NTIA publishes the transition plans, and non-federal users have an opportunity to challenge the transition

plans if, for example, they think a transition plan overstates the costs of relocating the federal incumbent.

Finally, 18 months after the initial notification, the Commission may auction the spectrum.

The Commission should commence the notification-and-auction process now to preserve our

ability to auction the 1755–1780 MHz spectrum paired with the 2155–2180 MHz spectrum we are

required by law to auction by February 2015. Starting sooner rather than later maximizes flexibility and

fairness for everyone. Federal incumbents will have more time to develop transition plans. Non-federal

users will have more time to challenge cost estimates associated with those plans. And NTIA and OMB

will have more time to calculate the total costs of allowing commercial use of the spectrum. There is little

downside, because if the auction does not raise more than 110 percent of the estimated costs of

transitioning, auction participants and federal incumbents are held harmless.

An important choice will face us after we commence the notification-and-auction process: We

will need to decide whether the spectrum should be cleared and reallocated for exclusive commercial use

or whether we should auction off only “shared rights.” I believe our goal should be clearing. If our goal

is to incentivize investment in wireless networks, nothing beats clearing. That’s one reason the Middle

Class Tax Relief and Job Creation Act puts a thumb on the scale for clearing and only allows sharing if

clearing is technically infeasible or cost prohibitive.

Not that I’m opposed to spectrum sharing. For example, geographic sharing by creating

exclusion zones around certain areas can be a useful tool. But spectrum sharing is a complicated and

largely untested endeavor that requires a lot of coordination among potentially hundreds of federal users

and licensees. The largest wireless providers in America may be both willing and able to do so. But I

doubt that smaller ones who lack the time or resources are. Indeed, the GAO reported to Congress last

year that federal sharing would require a lengthy and unpredictable process that would be especially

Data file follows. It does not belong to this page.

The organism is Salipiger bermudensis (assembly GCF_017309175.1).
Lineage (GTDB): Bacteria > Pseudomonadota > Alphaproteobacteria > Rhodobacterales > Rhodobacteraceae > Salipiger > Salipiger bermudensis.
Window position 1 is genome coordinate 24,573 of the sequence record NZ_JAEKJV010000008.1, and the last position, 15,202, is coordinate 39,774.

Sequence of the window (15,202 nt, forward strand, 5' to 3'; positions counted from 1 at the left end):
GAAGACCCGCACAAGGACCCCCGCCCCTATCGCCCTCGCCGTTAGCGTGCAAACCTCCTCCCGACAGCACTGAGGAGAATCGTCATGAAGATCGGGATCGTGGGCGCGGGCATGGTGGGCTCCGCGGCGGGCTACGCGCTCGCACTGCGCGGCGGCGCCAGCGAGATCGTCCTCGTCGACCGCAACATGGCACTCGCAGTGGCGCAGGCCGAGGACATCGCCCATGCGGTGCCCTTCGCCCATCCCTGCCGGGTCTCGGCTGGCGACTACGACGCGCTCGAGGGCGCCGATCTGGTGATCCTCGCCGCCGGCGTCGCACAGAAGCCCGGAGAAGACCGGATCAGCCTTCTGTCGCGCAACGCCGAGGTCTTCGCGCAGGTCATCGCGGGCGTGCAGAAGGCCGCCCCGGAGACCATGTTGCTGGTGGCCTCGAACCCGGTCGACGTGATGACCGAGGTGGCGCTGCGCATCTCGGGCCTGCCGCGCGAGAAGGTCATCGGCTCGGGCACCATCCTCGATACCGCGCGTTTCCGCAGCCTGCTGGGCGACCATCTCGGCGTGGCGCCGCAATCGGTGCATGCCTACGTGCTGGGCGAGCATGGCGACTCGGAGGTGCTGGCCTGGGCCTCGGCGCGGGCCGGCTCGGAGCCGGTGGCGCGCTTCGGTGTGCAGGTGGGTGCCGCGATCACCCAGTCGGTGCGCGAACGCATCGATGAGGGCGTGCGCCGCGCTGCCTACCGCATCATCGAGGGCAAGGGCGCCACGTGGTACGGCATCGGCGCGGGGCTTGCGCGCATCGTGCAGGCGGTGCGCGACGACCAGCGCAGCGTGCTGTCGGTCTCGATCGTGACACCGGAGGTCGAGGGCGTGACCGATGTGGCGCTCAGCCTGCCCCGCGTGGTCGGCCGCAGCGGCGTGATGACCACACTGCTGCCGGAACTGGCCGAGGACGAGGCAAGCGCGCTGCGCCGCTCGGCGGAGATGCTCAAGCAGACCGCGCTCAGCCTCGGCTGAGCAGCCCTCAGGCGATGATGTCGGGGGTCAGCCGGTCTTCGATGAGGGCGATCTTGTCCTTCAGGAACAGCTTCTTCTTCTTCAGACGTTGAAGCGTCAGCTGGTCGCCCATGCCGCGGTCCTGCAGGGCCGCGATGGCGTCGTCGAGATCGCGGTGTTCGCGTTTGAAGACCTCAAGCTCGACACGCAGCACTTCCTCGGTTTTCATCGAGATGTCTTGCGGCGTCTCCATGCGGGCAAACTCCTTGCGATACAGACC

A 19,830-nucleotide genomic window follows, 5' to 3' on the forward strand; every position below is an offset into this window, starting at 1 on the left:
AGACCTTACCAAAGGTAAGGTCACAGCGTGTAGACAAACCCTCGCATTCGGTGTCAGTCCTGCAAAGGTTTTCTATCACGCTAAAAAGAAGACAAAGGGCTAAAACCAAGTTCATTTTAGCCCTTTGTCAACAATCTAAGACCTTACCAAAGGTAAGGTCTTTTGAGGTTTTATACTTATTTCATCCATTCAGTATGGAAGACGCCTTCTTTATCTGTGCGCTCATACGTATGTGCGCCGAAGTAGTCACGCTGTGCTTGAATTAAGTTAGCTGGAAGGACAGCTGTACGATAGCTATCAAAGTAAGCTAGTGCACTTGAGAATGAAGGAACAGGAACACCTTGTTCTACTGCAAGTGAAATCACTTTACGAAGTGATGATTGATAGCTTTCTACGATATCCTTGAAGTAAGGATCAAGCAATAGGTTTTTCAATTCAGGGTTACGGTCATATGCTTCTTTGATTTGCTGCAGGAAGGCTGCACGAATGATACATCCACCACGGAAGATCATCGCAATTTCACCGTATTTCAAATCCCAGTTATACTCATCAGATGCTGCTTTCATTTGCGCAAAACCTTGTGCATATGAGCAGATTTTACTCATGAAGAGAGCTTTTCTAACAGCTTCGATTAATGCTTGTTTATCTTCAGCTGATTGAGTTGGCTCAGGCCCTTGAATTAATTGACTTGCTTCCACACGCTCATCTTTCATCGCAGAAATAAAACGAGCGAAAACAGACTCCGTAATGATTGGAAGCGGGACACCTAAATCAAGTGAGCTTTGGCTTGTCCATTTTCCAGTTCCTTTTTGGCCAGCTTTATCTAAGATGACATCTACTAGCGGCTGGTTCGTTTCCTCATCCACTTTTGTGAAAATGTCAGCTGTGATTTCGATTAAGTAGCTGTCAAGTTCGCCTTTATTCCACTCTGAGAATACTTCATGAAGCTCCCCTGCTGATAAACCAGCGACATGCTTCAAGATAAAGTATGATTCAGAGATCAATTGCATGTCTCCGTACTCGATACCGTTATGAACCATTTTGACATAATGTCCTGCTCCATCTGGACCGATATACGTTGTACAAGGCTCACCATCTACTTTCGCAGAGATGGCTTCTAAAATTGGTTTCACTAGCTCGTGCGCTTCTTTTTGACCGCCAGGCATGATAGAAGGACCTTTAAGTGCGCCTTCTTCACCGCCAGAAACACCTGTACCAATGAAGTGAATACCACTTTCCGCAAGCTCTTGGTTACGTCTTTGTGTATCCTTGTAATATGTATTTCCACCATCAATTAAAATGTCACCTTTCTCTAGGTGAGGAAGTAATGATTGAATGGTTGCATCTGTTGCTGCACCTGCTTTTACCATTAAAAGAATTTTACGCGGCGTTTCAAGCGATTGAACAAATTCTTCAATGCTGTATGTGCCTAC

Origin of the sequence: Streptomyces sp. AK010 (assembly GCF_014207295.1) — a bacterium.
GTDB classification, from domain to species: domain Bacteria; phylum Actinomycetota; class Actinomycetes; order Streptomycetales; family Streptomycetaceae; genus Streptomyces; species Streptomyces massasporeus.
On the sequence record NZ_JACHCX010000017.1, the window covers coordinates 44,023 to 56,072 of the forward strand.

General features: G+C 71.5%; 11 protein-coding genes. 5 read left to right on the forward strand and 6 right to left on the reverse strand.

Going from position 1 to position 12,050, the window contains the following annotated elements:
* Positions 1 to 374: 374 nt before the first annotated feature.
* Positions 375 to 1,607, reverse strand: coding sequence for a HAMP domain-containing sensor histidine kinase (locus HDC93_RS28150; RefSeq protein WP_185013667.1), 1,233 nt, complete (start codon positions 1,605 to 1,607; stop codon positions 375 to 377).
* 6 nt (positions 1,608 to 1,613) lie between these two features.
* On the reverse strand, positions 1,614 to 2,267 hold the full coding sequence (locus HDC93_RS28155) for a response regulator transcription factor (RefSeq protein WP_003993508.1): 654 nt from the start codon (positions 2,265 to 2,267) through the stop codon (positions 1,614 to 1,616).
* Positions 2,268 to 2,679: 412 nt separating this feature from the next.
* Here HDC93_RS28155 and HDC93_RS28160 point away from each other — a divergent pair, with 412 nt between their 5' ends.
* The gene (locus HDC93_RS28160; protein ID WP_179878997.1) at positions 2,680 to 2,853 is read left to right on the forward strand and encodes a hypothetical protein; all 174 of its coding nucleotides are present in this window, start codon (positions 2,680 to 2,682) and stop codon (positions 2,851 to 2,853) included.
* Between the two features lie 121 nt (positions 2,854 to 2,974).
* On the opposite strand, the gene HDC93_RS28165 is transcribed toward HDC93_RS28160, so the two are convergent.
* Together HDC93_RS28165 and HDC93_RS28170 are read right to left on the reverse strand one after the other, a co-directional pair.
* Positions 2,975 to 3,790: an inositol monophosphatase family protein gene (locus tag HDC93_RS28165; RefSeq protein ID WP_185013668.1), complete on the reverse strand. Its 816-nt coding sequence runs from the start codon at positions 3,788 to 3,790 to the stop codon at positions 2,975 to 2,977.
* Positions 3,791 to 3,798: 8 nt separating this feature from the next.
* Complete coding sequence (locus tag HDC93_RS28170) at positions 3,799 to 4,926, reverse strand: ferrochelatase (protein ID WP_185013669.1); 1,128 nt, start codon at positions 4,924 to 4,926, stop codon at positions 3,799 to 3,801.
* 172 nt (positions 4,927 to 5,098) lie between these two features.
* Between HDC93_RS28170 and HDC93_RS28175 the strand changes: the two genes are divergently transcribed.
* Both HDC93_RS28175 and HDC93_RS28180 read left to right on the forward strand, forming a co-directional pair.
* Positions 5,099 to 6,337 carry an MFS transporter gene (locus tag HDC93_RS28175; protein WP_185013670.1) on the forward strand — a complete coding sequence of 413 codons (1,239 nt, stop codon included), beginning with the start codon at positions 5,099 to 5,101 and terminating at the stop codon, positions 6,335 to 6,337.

costly for new entrants. And sharing could embroil the Commission in lengthy and sensitive interference

disputes. After all, an interference dispute between a commercial licensee and a government user is far

more likely to become mired in politics than an argument between two private parties—especially if the

government agency uses that spectrum for defense or other high-priority operations. Recent experience

suggests that we should be reluctant to enter this thicket.

There’s one last piece of spectrum I’m excited to discuss: the 5 GHz band. Last month, the

Commission teed up the expansion of unlicensed use by a full 195 MHz in the 5 GHz band. We were not

obligated to go this far—the statute only required that we commence a proceeding on opening up 120

MHz—but I was especially excited that we did because it’s smart policy.

Our proposal builds on past successes, such as our Part 15 rules that helped enable Wi-Fi and

Bluetooth, and uses spectrum ideally suited for unlicensed use. The short-range propagation

characteristics of 5 GHz spectrum enable localized reuse with minimal risk of interference.

Manufacturers are already building devices to work on 5 GHz spectrum. And our proposal would create

large, contiguous swaths of spectrum—exactly what the standard for Super Wi-Fi, IEEE 802.11ac,

requires for high-speed, high-capacity data transfers. For example, a 160 MHz-wide channel could

deliver 1 gigabit of data per second. In short, more unlicensed spectrum in the 5 GHz band will allow

higher-speed, higher-capacity connections and will mean less congestion in apartment buildings and

coffee shops, libraries, and offices.

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Achieving this vision will not be without its challenges. The Middle Class Tax Relief and Job

Creation Act lets us expand unlicensed use into the 5350–5470 MHz band only if we determine that

“licensed users will be protected by technical solutions, including use of existing, modified, or new

spectrum-sharing technologies and solutions.” We also must find that “the primary mission of Federal

spectrum users . . . will not be compromised by the introduction of unlicensed devices.” To help us in

these tasks, the NTIA has reported on the potential impacts to federal government users from expanding